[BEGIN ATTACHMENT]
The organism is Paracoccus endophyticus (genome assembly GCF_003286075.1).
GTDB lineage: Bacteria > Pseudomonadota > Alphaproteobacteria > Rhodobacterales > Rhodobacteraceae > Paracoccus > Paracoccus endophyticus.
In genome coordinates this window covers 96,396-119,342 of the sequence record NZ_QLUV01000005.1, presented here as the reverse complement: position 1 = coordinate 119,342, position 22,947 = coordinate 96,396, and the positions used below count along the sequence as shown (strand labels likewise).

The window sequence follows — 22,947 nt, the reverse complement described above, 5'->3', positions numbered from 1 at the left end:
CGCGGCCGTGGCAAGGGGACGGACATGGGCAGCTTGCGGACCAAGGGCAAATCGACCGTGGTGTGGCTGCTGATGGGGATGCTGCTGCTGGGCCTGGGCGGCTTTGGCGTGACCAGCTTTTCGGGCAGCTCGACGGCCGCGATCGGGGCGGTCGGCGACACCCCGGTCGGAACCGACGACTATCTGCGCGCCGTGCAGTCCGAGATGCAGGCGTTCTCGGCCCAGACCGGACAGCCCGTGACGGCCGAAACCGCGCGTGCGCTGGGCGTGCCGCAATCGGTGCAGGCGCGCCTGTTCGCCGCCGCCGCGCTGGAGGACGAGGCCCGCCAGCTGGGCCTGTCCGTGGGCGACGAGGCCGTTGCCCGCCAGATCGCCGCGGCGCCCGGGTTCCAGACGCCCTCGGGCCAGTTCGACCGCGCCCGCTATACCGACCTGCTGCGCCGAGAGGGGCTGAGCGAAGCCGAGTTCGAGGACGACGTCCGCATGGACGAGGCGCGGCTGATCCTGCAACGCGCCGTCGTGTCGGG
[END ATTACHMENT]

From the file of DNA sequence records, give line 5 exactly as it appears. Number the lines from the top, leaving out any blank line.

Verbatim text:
CGCGGCCGTGGCAAGGGGACGGACATGGGCAGCTTGCGGACCAAGGGCAAATCGACCGTGGTGTGGCTGCTGATGGGGATGCTGCTGCTGGGCCTGGGCGGCTTTGGCGTGACCAGCTTTTCGGGCAGCTCGACGGCCGCGATCGGGGCGGTCGGCGACACCCCGGTCGGAACCGACGACTATCTGCGCGCCGTGCAGTCCGAGATGCAGGCGTTCTCGGCCCAGACCGGACAGCCCGTGACGGCCGAAACCGCGCGTGCGCTGGGCGTGCCGCAATCGGTGCAGGCGCGCCTGTTCGCCGCCGCCGCGCTGGAGGACGAGGCCCGCCAGCTGGGCCTGTCCGTGGGCGACGAGGCCGTTGCCCGCCAGATCGCCGCGGCGCCCGGGTTCCAGACGCCCTCGGGCCAGTTCGACCGCGCCCGCTATACCGACCTGCTGCGCCGAGAGGGGCTGAGCGAAGCCGAGTTCGAGGACGACGTCCGCATGGACGAGGCGCGGCTGATCCTGCAACGCGCCGTCGTGTCGGG